Home-based end-of-life care

What was the aim of this review?

We systematically reviewed the literature to see if the provision of end-of-life home-based care reduced the likelihood of dying in hospital and what effect this has on patients' and caregivers' satisfaction and health service costs, compared with being admitted to a hospital or hospice. This is the fifth update of the original review.

Key messages

People who receive end-of-life care at home are more likely to die at home. There were few data on the impact of home-based end-of-life services on family members and lay caregivers.

What was studied in the review?

Several countries have invested in health services to provide care at home to people with a terminal illness who wish to die at home. The preferences of the general public and people with a terminal illness seem to support this, as most people indicate that they would prefer to receive end-of-life care at home.

What were the main results of the review?

We included four trials in our review. We found that people receiving end-of-life care at home were more likely to die at home. Admission to hospital while receiving home-based end-of-life care varied between trials. People who received end-of-life care at home may have been slightly more satisfied after one month. The impact of home-based end-of-life care on caregivers, healthcare staff and health service costs was uncertain. There were no data on costs to participants and their families.

How up-to-date was this review?

We searched for studies up to 18 March 2020.

Authors' conclusions: 

The evidence included in this review supports the use of home-based end-of-life care programmes for increasing the number of people who will die at home. Research that assesses the impact of home-based end-of-life care on caregivers and admissions to hospital would be a useful addition to the evidence base, and might inform the delivery of these services.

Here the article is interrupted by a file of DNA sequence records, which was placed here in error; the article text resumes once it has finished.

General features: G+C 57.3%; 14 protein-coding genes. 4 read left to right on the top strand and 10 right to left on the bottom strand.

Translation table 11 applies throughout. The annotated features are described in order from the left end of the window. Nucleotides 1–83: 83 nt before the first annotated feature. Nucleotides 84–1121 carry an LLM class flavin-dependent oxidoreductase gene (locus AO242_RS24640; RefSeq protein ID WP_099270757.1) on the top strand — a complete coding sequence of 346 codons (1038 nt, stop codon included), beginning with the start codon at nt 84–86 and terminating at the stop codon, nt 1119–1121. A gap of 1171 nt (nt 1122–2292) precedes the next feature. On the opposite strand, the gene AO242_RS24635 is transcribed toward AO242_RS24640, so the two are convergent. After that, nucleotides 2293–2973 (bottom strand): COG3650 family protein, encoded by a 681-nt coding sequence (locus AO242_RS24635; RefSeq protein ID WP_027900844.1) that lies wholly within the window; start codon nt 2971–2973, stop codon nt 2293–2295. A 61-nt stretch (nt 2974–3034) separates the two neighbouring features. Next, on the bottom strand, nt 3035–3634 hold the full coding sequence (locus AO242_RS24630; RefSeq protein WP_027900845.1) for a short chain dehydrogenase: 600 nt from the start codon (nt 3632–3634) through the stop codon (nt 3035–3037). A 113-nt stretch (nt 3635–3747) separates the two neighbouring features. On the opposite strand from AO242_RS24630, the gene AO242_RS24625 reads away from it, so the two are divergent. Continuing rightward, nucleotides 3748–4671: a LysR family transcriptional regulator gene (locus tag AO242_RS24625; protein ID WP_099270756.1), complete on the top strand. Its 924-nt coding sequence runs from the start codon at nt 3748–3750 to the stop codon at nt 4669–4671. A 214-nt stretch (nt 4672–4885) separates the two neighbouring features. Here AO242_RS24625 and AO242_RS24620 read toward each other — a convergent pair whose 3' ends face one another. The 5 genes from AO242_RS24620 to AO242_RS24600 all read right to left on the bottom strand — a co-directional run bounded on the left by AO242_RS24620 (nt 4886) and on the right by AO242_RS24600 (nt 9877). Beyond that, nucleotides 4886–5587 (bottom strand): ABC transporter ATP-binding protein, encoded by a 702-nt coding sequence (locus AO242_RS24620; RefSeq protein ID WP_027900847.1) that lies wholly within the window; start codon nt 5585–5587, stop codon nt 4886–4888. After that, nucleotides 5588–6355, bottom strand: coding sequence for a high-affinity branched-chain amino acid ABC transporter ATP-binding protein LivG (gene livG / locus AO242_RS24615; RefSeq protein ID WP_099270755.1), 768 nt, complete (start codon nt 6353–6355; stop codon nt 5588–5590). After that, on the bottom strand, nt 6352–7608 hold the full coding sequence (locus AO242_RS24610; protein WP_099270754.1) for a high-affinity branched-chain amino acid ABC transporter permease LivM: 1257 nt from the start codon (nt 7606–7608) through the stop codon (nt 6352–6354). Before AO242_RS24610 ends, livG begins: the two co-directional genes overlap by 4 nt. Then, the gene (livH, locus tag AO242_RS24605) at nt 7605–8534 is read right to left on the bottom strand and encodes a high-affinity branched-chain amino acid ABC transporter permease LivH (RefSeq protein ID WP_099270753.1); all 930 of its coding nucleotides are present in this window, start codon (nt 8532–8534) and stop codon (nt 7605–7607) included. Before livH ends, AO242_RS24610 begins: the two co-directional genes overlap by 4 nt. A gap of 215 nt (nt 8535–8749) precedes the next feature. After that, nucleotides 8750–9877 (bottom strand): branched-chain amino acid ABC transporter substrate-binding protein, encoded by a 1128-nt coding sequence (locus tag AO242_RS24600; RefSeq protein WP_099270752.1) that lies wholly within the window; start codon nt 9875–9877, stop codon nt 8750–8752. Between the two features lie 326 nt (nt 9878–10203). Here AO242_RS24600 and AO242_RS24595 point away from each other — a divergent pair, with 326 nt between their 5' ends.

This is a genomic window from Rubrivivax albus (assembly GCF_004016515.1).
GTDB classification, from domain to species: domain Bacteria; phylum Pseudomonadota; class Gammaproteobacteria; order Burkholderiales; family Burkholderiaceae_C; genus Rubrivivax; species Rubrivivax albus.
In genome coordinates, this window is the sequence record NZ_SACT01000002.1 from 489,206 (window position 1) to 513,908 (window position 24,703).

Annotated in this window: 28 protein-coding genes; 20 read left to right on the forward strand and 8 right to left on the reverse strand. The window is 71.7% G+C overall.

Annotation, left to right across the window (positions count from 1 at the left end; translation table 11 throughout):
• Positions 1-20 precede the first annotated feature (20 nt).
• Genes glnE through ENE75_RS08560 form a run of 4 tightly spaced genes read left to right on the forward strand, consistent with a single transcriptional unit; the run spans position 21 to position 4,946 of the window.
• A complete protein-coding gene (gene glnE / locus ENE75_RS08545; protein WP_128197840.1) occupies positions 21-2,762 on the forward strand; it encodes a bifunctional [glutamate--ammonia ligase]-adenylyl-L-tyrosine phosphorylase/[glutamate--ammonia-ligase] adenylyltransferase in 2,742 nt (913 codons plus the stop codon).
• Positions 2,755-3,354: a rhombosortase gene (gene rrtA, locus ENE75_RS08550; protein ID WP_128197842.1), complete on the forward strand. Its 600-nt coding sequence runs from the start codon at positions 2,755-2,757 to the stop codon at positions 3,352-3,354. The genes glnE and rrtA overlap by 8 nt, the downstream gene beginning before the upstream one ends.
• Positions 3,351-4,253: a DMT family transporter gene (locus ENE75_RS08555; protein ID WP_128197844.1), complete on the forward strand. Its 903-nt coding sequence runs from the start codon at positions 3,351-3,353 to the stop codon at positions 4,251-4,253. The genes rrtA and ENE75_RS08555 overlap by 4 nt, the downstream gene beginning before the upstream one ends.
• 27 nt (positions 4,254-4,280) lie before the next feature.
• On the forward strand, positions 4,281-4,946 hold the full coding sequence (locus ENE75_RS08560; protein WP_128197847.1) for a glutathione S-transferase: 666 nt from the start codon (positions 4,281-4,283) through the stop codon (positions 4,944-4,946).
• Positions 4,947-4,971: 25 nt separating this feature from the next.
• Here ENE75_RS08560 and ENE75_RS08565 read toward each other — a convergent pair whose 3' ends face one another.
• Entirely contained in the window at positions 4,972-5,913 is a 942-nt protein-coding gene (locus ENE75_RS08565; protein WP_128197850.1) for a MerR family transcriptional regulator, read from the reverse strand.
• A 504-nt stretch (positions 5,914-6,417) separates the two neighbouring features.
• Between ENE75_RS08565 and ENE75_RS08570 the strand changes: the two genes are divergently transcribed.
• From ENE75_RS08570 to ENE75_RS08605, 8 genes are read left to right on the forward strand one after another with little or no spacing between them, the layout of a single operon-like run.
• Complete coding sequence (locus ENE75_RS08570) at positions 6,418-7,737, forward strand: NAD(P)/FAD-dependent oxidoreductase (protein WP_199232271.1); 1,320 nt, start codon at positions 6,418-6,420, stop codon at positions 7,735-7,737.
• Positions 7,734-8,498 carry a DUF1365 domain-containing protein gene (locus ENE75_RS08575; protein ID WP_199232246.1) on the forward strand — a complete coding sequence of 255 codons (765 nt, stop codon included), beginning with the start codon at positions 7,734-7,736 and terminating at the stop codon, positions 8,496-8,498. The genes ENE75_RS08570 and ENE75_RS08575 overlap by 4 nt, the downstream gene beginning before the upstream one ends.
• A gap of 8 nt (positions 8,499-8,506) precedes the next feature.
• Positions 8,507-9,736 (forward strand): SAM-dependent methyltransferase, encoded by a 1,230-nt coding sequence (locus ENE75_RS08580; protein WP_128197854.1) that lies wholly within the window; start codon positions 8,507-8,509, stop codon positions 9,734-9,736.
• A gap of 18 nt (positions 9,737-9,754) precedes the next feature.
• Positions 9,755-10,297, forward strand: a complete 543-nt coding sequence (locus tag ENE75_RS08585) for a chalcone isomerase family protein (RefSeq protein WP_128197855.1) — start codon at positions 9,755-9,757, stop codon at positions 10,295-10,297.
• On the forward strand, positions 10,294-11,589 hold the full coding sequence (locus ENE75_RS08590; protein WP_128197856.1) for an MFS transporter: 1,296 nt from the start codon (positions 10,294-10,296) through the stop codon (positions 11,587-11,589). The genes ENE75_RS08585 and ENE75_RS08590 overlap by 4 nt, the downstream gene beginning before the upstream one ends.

Read the full abstract...
Background: 

The policy several countries is to provide people with a terminal illness the choice of dying at home; this is supported by surveys that indicate that the general public and people with a terminal illness would prefer to receive end-of-life care at home. This is the fifth update of the original review.

Objectives: 

To determine if providing home-based end-of-life care reduces the likelihood of dying in hospital and what effect this has on patients' symptoms, quality of life, health service costs and caregivers compared with inpatient hospital or hospice care.

Search strategy: 

We searched CENTRAL, Ovid MEDLINE(R), Embase, CINAHL, and clinical trials registries to 18 March 2020. We checked the reference lists of systematic reviews. For included studies, we checked the reference lists and performed a forward search using ISI Web of Science. We handsearched palliative care journals indexed by ISI Web of Science for online first references.

Selection criteria: 

Randomised controlled trials evaluating the effectiveness of home-based end-of-life care with inpatient hospital or hospice care for people aged 18 years and older.

Data collection and analysis: 

Two review authors independently extracted data and assessed study quality. When appropriate, we combined published data for dichotomous outcomes using a fixed-effect Mantel-Haenszel meta-analysis to calculate risk ratios (RR) with 95% confidence intervals (CI). When combining outcome data was not possible, we reported the results from individual studies.

Main results: 

We included four randomised trials and found no new studies from the search in March 2020. Home-based end-of-life care increased the likelihood of dying at home compared with usual care (RR 1.31, 95% CI 1.12 to 1.52; 2 trials, 539 participants; I2 = 25%; high-certainty evidence). Admission to hospital varied among the trials (range of RR 0.62, 95% CI 0.48 to 0.79, to RR 2.61, 95% CI 1.50 to 4.55). The effect on patient outcomes and control of symptoms was uncertain. Home-based end-of-life care may slightly improve patient satisfaction at one-month follow-up, with little or no difference at six-month follow-up (2 trials; low-certainty evidence). The effect on caregivers (2 trials; very low-certainty evidence), staff (1 trial; very low-certainty evidence) and health service costs was uncertain (2 trials, very low-certainty evidence).

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